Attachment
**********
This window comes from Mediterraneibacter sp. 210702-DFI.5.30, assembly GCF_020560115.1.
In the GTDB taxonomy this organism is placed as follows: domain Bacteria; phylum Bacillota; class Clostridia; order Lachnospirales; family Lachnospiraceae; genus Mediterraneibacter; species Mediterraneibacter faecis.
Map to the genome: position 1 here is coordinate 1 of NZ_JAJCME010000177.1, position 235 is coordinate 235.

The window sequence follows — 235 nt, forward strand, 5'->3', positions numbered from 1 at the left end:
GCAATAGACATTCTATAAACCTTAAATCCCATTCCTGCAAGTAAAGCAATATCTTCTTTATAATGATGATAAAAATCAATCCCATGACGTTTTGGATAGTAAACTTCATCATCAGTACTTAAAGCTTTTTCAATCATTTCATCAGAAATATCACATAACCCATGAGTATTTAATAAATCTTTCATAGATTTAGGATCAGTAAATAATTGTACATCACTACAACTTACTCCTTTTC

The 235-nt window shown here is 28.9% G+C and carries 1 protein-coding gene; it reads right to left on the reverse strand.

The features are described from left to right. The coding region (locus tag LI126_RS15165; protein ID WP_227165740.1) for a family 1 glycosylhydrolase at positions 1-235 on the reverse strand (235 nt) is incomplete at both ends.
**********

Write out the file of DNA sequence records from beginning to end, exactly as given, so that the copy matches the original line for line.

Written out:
This window comes from Mediterraneibacter sp. 210702-DFI.5.30, assembly GCF_020560115.1.
In the GTDB taxonomy this organism is placed as follows: domain Bacteria; phylum Bacillota; class Clostridia; order Lachnospirales; family Lachnospiraceae; genus Mediterraneibacter; species Mediterraneibacter faecis.
Map to the genome: position 1 here is coordinate 1 of NZ_JAJCME010000177.1, position 235 is coordinate 235.

The window sequence follows — 235 nt, forward strand, 5'->3', positions numbered from 1 at the left end:
GCAATAGACATTCTATAAACCTTAAATCCCATTCCTGCAAGTAAAGCAATATCTTCTTTATAATGATGATAAAAATCAATCCCATGACGTTTTGGATAGTAAACTTCATCATCAGTACTTAAAGCTTTTTCAATCATTTCATCAGAAATATCACATAACCCATGAGTATTTAATAAATCTTTCATAGATTTAGGATCAGTAAATAATTGTACATCACTACAACTTACTCCTTTTC

The 235-nt window shown here is 28.9% G+C and carries 1 protein-coding gene; it reads right to left on the reverse strand.

The features are described from left to right. The coding region (locus tag LI126_RS15165; protein ID WP_227165740.1) for a family 1 glycosylhydrolase at positions 1-235 on the reverse strand (235 nt) is incomplete at both ends.